|Scale Mates model info||https://www.scalemates.com/kits/193618-nichimo-s-4803-aichi-e13a1b-jake|
|Content in box||Instruction sheet, plastic kit and decals for one individual|
The Aichi E13A, by the Allied called Jake, was a long range seaplane. It was the mainstay reconnaissance float plane with the Japanese Navy during WWII and mostly operated from tenders or cruisers. It was used to scout Pearl Harbour fore the attack in 1941 and saw action in both the Battles Of The Coral Sea and Midway. The Jake had a wide variety of uses at sea and was used for for coastal patrols, strikes against navigation, liaison, officer transports, castaway rescues, and other missions, along with some kamikaze missions in the last days of war. Some eight planes saw service after the war in the French Navy during the First Indochina War.
Now, as with the Brewster Buffalo before you might wonder why I write a review of this old kit that is not generally available any more. Well the answer is, because I can. Nichimo, the manufacturer, went out of business in 2013 but this kit was released some time during the 70's (unclear when). A quick search on 20 February 2018 shows six for sale at Ebay, which is also where I found mine.
This kit really takes you back memory lane (well if your lane stretches that far). It is really simple. The mould has moulding flashes, there is the occasional cavities in the parts and the detailing is scarce. On the other hand you can build it with the rudders and brakes moving and you can even build it with the wings fold able (yes fold able not folded). This was fun for the kid in the 70's but a bit annoying for the scale model fan of today.
This time I bought no extras, simply because there are none available.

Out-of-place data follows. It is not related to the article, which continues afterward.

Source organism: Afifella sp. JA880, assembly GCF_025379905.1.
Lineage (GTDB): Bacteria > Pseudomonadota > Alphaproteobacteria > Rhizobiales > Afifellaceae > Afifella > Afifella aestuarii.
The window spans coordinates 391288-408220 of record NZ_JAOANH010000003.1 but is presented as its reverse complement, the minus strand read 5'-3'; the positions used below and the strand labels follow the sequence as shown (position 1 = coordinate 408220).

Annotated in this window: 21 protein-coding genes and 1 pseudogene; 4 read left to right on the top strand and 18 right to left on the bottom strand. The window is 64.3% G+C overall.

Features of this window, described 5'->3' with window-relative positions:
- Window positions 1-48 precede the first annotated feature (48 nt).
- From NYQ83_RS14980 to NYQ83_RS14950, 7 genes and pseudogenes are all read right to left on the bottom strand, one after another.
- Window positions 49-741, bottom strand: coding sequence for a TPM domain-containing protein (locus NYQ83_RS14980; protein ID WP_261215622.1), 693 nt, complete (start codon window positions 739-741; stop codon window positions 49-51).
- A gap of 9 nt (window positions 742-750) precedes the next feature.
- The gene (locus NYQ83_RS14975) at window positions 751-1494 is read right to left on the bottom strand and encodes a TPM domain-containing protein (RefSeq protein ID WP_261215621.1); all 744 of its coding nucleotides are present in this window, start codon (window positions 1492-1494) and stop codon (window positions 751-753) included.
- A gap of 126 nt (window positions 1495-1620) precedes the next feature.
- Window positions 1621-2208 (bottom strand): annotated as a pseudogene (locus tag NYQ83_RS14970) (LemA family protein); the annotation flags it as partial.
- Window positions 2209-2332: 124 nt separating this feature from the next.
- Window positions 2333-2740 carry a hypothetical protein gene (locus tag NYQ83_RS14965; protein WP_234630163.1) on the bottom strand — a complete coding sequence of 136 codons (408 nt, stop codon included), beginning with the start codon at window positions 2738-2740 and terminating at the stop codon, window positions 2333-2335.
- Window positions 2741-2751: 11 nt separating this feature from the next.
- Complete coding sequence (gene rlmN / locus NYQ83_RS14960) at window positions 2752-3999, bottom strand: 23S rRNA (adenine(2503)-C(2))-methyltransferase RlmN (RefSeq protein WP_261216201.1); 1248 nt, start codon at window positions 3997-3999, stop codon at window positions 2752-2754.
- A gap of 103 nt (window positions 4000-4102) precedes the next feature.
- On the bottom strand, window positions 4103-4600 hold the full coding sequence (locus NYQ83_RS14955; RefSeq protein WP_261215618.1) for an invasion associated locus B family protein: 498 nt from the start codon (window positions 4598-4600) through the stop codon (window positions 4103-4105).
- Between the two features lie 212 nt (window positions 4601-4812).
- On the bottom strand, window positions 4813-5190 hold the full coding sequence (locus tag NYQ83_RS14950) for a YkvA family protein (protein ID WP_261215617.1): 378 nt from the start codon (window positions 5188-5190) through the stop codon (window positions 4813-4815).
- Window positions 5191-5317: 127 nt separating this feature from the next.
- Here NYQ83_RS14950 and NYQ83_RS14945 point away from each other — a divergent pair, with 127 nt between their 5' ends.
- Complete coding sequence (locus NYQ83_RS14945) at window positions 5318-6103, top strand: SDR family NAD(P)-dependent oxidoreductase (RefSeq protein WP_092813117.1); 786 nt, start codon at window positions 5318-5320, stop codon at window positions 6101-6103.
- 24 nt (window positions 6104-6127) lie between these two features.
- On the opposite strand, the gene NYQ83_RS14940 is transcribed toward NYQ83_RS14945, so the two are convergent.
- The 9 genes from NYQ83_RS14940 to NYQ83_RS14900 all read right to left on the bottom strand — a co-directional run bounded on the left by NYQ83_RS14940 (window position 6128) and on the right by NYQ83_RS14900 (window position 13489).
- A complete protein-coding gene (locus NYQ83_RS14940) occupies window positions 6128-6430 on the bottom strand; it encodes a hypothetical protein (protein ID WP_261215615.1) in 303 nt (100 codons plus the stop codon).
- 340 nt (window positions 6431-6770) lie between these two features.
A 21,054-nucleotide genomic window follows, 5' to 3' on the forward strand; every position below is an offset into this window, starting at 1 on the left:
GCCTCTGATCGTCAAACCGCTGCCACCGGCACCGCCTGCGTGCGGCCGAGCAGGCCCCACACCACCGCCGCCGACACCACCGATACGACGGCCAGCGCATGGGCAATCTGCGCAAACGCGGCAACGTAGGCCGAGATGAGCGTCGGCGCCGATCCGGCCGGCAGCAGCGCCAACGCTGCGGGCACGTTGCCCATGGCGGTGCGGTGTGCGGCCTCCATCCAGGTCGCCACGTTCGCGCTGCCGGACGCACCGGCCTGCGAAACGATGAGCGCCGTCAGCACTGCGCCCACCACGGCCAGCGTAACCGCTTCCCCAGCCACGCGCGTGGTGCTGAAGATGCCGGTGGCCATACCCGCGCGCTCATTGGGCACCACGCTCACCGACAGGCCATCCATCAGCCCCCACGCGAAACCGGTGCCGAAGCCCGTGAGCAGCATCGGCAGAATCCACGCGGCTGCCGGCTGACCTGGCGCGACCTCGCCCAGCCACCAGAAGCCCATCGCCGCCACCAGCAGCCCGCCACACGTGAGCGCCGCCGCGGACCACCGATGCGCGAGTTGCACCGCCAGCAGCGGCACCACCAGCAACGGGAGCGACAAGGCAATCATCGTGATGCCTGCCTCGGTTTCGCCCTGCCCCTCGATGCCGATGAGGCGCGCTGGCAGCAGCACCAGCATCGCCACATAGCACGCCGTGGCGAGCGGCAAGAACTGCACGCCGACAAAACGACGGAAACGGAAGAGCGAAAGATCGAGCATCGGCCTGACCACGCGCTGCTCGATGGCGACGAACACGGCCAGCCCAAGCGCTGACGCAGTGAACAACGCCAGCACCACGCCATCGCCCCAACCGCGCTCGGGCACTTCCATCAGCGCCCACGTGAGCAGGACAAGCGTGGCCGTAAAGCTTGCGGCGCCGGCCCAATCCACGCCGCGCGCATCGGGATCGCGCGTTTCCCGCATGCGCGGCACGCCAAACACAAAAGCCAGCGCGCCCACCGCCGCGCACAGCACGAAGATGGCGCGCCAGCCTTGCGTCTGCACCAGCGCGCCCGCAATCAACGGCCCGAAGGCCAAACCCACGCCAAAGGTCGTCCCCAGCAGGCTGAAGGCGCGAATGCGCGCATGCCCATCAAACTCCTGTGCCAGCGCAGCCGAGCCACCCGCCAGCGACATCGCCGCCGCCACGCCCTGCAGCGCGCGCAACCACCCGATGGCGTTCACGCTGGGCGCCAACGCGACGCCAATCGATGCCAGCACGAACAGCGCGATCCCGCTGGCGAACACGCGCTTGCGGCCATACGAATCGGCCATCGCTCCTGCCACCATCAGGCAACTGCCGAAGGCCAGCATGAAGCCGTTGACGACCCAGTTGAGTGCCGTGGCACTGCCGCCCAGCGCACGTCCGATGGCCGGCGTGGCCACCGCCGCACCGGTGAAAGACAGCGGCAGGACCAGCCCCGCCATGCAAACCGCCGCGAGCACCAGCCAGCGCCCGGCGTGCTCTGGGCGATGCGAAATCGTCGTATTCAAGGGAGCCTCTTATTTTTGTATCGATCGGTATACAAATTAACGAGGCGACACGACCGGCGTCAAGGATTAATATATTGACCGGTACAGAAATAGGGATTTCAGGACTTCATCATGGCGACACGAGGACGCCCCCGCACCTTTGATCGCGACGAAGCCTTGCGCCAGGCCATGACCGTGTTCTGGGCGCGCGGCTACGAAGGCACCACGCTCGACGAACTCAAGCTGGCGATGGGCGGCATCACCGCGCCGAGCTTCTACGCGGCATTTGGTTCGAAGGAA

In stark contrast to modern kits there is virtually no cockpit in this kit. It contains a crew of three of which the pilot is just half. They are supposed to be glued directly on the panels, there are no chairs. This is a long way from etched metal parts, decals for the instrument panel etc. of today. There is a crude tail gun and you can build the rear part of the cockpit open but... I chose to omit that and close the whole thing up. As there is no pre made paint mask to be bought you have to cut your own (well if you're not miraculously good at free hand painting).
Even if this kit can be considered quite crude the parts fits well together. The instructions however have gaps that needs to be filled in by your fantasy. This is not a big problem though as the kit is so simple. Things like doing the engine cowl at the start and then never instructed to actually put it into place is something you can figure out by yourself.
The instruction also include a part about how to put an electrical motor into the kit to have the propeller spinning. It shows again that this is halfway between a toy and a scale model. This is also a reason the cockpit is as it as it would not fit together with the motor.
You soon find the main plane assembled. I chose to not attach the floats until after the paint job to make things simpler.
As this is a project build I wanted to build a specific plane. The scout plane that found and tailed the USS Yorktown which ultimately resulted in the sinking of this carrier. This means I needed to find other markings. The decals in the box was unusable after some 20+ years on someone's shelf. There's no after market decals to be found so I had to dig into my stash of leftovers. The challenge was the letter and digits. I could build a 'J' out of a 9 plus a 1 but when it came to the '5' I had to do with a darker red digit with white borders (there wasn't any white borders on the original or on the rest of the digits).
The plane I aimed for had a standard painting scheme for the Japanese Navy in the early years of WWII. That is to say grey. As I'm using Vallejo's Model Air this meant:
Having waited with the floats it was easy to attach the supporting wires on the struts before mounting them to the fuselage. When I arrived at the exhaust pipes I noted that the ones in the kit was not used but most 'Jakes' had smaller pipes. At this point I just gave up and left the exhausts out of the equation.
The end result is in the gallery at the bottom of this page.
This is more a toy than a scale model, but it's the only one available in this scale.
|The good||Well, what can I say. It's the only one in 1:48|
|The bad||It's from the 70's and made more as a toy with movable parts.|
*) On a scale 1-5 where 1 is easy and 5 is really hard.